TOKYO, Oct. 1 (Xinhua) -- The Japanese government started to forbid stealth marketing, a practice in which companies promote their products or services while concealing the fact that it is an advertisement, with the new regulation taking effect on Sunday.
Social media networks have been witnessing a growing number of stealth marketing cases, where influencers are asked by companies to recommend their products without being overtly promotional, pretending not to have any relationship with the firms.
The country's Consumer Affairs Agency has banned such practices under the law against unjustifiable premiums and misleading representation, which becomes operative starting Oct. 1.
Including undercover promotions and advertisements in the scope of stealth marketing, the new law applies to all forms of media, including television, newspapers and the Internet.
The regulation requires advertisements to prominently display phrases such as "advertisement", "promotion" and "PR" in order to distinguish them from stealth marketing.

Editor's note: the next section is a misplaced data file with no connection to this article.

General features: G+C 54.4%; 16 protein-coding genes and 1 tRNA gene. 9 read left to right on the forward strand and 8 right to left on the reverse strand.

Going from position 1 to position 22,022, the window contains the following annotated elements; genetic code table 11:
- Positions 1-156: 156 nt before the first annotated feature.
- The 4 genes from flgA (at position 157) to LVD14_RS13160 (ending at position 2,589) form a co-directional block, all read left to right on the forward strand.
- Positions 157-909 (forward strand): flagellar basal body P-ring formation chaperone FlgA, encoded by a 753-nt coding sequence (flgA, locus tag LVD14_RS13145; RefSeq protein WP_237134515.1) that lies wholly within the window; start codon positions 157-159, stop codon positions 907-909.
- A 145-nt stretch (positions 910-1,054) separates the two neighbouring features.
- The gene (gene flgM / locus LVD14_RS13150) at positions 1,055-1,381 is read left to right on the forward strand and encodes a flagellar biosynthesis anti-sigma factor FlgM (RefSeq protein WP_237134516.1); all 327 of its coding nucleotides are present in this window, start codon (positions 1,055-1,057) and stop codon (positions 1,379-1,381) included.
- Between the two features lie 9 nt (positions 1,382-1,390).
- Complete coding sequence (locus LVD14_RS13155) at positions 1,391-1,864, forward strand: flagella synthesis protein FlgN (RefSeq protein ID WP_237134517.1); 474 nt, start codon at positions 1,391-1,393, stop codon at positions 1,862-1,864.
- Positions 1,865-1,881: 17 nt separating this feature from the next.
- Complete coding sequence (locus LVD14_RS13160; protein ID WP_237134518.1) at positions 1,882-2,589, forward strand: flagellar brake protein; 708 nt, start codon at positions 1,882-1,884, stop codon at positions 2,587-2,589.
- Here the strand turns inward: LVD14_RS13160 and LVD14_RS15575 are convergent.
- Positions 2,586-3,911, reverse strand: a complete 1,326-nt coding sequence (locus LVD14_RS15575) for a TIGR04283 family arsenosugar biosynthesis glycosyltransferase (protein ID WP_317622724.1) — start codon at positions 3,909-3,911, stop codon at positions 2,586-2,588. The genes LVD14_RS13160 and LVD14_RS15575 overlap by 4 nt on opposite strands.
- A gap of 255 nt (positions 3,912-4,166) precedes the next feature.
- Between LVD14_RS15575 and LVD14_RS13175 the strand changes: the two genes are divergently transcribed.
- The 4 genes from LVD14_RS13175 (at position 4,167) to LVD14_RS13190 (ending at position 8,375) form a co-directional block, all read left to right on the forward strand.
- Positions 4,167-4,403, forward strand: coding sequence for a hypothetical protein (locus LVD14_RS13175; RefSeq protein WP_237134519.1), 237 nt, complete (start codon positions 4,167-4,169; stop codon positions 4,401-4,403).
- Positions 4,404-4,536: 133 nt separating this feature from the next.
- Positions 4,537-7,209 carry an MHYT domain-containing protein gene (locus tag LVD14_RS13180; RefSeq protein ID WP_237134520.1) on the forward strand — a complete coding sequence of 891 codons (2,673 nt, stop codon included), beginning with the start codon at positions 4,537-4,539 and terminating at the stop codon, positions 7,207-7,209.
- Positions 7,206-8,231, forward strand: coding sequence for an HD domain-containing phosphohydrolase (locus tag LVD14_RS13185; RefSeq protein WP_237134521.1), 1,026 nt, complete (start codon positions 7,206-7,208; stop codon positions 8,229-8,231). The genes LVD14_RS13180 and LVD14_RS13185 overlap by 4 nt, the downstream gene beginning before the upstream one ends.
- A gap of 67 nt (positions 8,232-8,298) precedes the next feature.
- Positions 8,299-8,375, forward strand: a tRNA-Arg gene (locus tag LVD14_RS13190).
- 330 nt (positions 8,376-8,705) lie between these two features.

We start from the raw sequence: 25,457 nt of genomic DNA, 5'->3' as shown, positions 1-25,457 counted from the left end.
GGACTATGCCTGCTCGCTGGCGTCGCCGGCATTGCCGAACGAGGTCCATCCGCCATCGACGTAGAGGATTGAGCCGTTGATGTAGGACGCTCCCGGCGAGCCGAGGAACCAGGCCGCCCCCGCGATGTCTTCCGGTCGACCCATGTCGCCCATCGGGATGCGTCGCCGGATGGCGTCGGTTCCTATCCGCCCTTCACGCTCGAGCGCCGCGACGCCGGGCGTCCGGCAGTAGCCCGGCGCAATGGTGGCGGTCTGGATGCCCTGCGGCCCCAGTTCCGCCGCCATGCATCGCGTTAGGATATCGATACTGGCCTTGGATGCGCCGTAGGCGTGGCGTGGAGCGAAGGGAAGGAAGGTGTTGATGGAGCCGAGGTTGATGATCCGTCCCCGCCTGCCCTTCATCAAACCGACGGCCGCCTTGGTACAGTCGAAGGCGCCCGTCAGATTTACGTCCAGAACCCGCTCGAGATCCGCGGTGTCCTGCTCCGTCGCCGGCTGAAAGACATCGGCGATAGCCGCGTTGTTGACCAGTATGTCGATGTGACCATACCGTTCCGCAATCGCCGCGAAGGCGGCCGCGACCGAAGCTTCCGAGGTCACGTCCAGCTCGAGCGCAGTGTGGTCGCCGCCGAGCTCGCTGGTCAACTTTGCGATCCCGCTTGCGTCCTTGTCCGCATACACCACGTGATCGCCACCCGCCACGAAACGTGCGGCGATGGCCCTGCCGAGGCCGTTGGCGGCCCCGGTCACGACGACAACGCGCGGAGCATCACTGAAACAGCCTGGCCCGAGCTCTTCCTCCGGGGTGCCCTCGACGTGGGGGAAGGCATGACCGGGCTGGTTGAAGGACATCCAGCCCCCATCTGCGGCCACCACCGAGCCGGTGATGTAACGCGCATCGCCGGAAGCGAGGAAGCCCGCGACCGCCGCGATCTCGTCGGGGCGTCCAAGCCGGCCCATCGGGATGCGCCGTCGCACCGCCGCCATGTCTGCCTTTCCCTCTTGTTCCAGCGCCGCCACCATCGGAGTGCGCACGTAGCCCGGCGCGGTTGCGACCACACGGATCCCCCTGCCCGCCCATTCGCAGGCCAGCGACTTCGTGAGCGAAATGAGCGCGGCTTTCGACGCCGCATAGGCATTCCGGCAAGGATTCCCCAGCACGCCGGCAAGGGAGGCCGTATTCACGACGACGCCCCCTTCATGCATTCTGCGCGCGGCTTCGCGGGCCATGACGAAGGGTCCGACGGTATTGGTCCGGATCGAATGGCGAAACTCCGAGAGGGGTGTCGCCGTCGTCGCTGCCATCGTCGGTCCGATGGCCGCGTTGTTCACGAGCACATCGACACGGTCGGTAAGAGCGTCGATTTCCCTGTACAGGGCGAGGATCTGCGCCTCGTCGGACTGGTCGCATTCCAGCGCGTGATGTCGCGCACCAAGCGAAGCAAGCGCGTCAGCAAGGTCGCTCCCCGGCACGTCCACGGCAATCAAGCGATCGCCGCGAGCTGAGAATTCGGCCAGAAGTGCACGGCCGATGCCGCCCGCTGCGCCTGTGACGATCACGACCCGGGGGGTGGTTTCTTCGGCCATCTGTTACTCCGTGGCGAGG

If the regulators identify violations, they may ban an advertisement, or request measures be taken to prevent recurrences.
The Word of Mouth Japan Marketing Association, which comprises over 60 advertising agencies and other companies that conduct online word-of-mouth marketing, has revised its advertising display guidelines in line with the start of the new regulation.
Local media reports also showed that many advertising companies and influencers active on social media networks are studying details of the regulation to avoid unintentional stealth marketing.